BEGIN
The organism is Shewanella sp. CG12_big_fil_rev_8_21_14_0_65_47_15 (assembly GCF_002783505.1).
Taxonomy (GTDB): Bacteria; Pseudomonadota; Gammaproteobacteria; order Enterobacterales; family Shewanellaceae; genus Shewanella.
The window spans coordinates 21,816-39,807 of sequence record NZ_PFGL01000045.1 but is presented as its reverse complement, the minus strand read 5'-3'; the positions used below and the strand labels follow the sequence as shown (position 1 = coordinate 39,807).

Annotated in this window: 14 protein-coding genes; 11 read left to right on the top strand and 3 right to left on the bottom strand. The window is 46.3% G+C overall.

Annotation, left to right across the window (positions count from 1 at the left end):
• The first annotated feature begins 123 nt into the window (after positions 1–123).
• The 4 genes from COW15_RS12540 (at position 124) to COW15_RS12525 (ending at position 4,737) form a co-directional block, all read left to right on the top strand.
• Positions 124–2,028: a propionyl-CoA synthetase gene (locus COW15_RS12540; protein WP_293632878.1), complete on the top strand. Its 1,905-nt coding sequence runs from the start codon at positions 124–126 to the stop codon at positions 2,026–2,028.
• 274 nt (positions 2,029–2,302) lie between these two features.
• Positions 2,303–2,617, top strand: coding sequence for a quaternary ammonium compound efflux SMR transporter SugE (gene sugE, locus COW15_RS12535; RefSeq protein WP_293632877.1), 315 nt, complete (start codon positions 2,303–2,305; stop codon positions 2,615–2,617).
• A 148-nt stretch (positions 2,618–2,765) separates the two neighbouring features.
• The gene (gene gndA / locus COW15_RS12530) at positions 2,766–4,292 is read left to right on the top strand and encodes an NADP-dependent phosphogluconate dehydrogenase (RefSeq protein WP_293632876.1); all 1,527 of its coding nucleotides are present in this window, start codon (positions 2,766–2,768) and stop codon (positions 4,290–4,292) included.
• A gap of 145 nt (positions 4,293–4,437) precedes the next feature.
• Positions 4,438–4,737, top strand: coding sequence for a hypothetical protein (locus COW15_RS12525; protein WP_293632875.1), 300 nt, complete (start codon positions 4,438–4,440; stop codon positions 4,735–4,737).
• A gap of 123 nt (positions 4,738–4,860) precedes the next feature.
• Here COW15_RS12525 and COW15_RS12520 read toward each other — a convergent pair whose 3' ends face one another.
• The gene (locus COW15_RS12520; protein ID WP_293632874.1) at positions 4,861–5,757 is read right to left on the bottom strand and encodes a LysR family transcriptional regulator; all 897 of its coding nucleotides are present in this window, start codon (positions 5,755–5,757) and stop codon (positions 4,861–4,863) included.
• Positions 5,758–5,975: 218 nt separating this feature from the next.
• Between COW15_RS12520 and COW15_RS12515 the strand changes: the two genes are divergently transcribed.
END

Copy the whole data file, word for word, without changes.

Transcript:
The organism is Shewanella sp. CG12_big_fil_rev_8_21_14_0_65_47_15 (assembly GCF_002783505.1).
Taxonomy (GTDB): Bacteria; Pseudomonadota; Gammaproteobacteria; order Enterobacterales; family Shewanellaceae; genus Shewanella.
The window spans coordinates 21,816-39,807 of sequence record NZ_PFGL01000045.1 but is presented as its reverse complement, the minus strand read 5'-3'; the positions used below and the strand labels follow the sequence as shown (position 1 = coordinate 39,807).

Annotated in this window: 14 protein-coding genes; 11 read left to right on the top strand and 3 right to left on the bottom strand. The window is 46.3% G+C overall.

Annotation, left to right across the window (positions count from 1 at the left end):
• The first annotated feature begins 123 nt into the window (after positions 1–123).
• The 4 genes from COW15_RS12540 (at position 124) to COW15_RS12525 (ending at position 4,737) form a co-directional block, all read left to right on the top strand.
• Positions 124–2,028: a propionyl-CoA synthetase gene (locus COW15_RS12540; protein WP_293632878.1), complete on the top strand. Its 1,905-nt coding sequence runs from the start codon at positions 124–126 to the stop codon at positions 2,026–2,028.
• 274 nt (positions 2,029–2,302) lie between these two features.
• Positions 2,303–2,617, top strand: coding sequence for a quaternary ammonium compound efflux SMR transporter SugE (gene sugE, locus COW15_RS12535; RefSeq protein WP_293632877.1), 315 nt, complete (start codon positions 2,303–2,305; stop codon positions 2,615–2,617).
• A 148-nt stretch (positions 2,618–2,765) separates the two neighbouring features.
• The gene (gene gndA / locus COW15_RS12530) at positions 2,766–4,292 is read left to right on the top strand and encodes an NADP-dependent phosphogluconate dehydrogenase (RefSeq protein WP_293632876.1); all 1,527 of its coding nucleotides are present in this window, start codon (positions 2,766–2,768) and stop codon (positions 4,290–4,292) included.
• A gap of 145 nt (positions 4,293–4,437) precedes the next feature.
• Positions 4,438–4,737, top strand: coding sequence for a hypothetical protein (locus COW15_RS12525; protein WP_293632875.1), 300 nt, complete (start codon positions 4,438–4,440; stop codon positions 4,735–4,737).
• A gap of 123 nt (positions 4,738–4,860) precedes the next feature.
• Here COW15_RS12525 and COW15_RS12520 read toward each other — a convergent pair whose 3' ends face one another.
• The gene (locus COW15_RS12520; protein ID WP_293632874.1) at positions 4,861–5,757 is read right to left on the bottom strand and encodes a LysR family transcriptional regulator; all 897 of its coding nucleotides are present in this window, start codon (positions 5,755–5,757) and stop codon (positions 4,861–4,863) included.
• Positions 5,758–5,975: 218 nt separating this feature from the next.
• Between COW15_RS12520 and COW15_RS12515 the strand changes: the two genes are divergently transcribed.